I'm going to keep this short tonight, because I'm feeling just a little unwell and really, really need to go to bed, and I have no immediate ideas for a more ambitious entry anyway. Staying up waiting for inspiration is counterproductive when I'm this tired. So I'm just going to tell you a little story about my surprising connection to an odd combination of words I first heard in Doctor Who's season finale several months ago; "cold mashed swede." What? What? What?
In the episode, Captain Jack Harkness is chained up by his wrists on a flying aircraft carrier, and spoon fed by Martha's sister, Tish Jones. Jack expresses a yen for fish and chips, but notes that instead he's getting "cold mashed swede." The first time I saw the episode, I thought I must have misheard. What in the world was cold mashed swede?
It took a few months before I got around to Googling the answer. Swede, it turns out, is the British name for what Americans call a rutabaga, a root vegetable related to the turnip. Oh! So Captain Jack was having mashed rutabagas. Gee! Amazing!
Here's why this is amazing, and here's why I care. Rutabagas are, as far as I can tell, a fairly obscure vegetable in this country. They are usually available at Safeway when I think to look for them, but not in vast quantities. I seldom (if ever) hear of anyone eating them in the course of an average week. I grant you it's not a subject I normally bring up in conversation, but still, I never see it on a restaurant menu, for example. Yet it's a vegetable I grew up with, and still try to have once or twice a year, at Thanksgiving and Christmas. We called them turnips, until I learned the proper name in my teens. But in the UK, I gather from the recipes and such I saw online, it's not all that obscure, just seasonal. (If I'm mistaken about this, I hope a reader from the UK will correct me.) And it has a different name, which I would probably never have learned were it not for Captain Jack.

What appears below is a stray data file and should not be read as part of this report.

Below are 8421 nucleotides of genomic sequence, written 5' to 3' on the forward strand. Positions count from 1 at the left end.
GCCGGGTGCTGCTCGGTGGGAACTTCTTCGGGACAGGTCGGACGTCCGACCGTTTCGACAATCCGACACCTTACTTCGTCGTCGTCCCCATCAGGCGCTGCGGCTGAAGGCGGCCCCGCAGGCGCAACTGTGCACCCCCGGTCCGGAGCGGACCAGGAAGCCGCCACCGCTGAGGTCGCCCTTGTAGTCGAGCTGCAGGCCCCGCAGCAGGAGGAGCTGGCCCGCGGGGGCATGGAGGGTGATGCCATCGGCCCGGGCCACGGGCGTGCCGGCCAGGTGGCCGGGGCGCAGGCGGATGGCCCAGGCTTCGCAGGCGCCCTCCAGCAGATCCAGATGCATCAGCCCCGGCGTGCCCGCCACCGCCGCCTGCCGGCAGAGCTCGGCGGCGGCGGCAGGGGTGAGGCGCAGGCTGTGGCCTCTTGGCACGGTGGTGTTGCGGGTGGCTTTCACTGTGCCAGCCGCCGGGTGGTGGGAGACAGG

In the Funk household all those years ago, mashed rutabagas were part of the turkey dinner, along with mashed potatoes, giblet gravy, bread stuffing with sausage and raisins, and cranberry sauce. Rutabagas are great when mashed with milk and butter, salt and pepper, and topped with gravy. They're even better the next day, mixed with the leftover mashed potatoes into what we used to call turpatoes.
John doesn't care for rutabagas, and normally it doesn't occur to me to buy them except on those two specific holidays. But having recently learned about that exotic, politically incorrect alternate name for them, I bought a rutabaga last night and cooked it tonight. John was working late due to a last-minute editing emergency, so I boiled/steamed my rutabaga and served it with a frozen turkey entree. Thanksgiving dinner it wasn't, but I enjoyed it.
And yes, there were leftovers, and yes, I ate them cold.